At 20-18 in the decider against YONEX US Open 2023 sixth seed Brian Yang, Jonathan Matias stared at the scoreboard in disbelief; the Brazilian was getting flashbacks of a junior match he lost from a winning position to the same opponent.
Hands trembling, focus flailing, the world No.68 allowed Canadian Yang to draw level.
Matias then remembered the pearls of wisdom his sports psychologist shared. A few minutes later, the 23-year-old got over the line 26-24. He had won the first game 21-17 before Yang prolonged the opening round match with a 21-12 victory.
“I was trying to focus but I couldn’t, there was just too much emotion,” Matias explained later. “My hands were shaking, I couldn’t think. Although I knew where the space was, I wasn’t confident of sending the shuttle there. I kept telling myself ‘don’t take risks or do anything stupid’.
“A junior match I led 18-13 and lost 20-18 to Brian kept popping in my head. I struggle too much with these things, a lot of doubts. That’s why sometimes I play good, sometimes I play bad.
“I’m just so happy in the end because this is a big win for me. I could play my best badminton and beat a player of Brian’s calibre. It’s a relief to know I’m in the right way.”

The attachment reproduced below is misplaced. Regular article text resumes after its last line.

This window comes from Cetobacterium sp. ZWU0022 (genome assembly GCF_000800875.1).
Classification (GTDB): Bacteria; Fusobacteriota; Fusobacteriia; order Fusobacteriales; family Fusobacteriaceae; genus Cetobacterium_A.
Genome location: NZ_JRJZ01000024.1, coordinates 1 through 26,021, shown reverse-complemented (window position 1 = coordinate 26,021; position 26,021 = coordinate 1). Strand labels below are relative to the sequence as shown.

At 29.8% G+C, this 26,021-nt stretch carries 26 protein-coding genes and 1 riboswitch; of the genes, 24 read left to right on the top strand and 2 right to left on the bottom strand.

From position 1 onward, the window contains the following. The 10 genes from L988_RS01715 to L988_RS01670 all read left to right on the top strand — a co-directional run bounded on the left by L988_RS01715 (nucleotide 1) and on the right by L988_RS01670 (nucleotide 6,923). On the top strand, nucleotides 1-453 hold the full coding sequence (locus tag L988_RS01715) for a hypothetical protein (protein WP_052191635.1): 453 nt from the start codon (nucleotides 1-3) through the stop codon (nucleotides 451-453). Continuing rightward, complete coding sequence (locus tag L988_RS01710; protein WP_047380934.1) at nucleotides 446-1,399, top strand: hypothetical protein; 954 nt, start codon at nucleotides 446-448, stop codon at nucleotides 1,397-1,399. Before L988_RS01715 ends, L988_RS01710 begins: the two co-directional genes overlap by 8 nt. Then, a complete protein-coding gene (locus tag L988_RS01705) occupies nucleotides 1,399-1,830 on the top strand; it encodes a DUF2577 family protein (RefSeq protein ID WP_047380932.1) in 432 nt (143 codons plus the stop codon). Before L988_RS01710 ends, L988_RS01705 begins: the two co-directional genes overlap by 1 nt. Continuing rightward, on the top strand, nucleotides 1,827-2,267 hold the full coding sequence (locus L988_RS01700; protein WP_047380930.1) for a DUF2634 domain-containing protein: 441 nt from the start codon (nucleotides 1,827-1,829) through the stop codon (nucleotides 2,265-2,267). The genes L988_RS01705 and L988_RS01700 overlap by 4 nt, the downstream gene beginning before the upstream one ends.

Matias came prepared, having lost both his previous duels with Yang.
“My strategy was not to let him play at the net, because he has a good spin. And don’t allow him to control the backcourt. Just put the shuttle behind him, not him behind the shuttle,” said Matias.
In the last eight months, Matias has aced two International Series – Peru in October and the Santo Domingo Open last month. And now he has his first win at a Super 300 tournament. Both his previous appearances at this level ended before the second round.
“Means a lot this because I’m trying to qualify for the Olympics. I’m still fighting with Ygor (Coelho). It was my goal to play a Super 300 this year and now I’ve won a match. It’s like a dream.”
Not many Pan American shuttlers can call themselves HSBC BWF World Tour regulars, a trend Matias is keen to change. At the same time, he knows to make the step up, he needs to trust himself more. That’s where his sports psychologist comes in.
“I overthink a bit too much. I’m already working on that part of my game with an expert,” said the 2018 Pan Am Under-19 champion who faces Japanese Koo Takahashi in the Round of 16.
“Ability wise, I know I can play because in practice, I do unbelievable stuff.”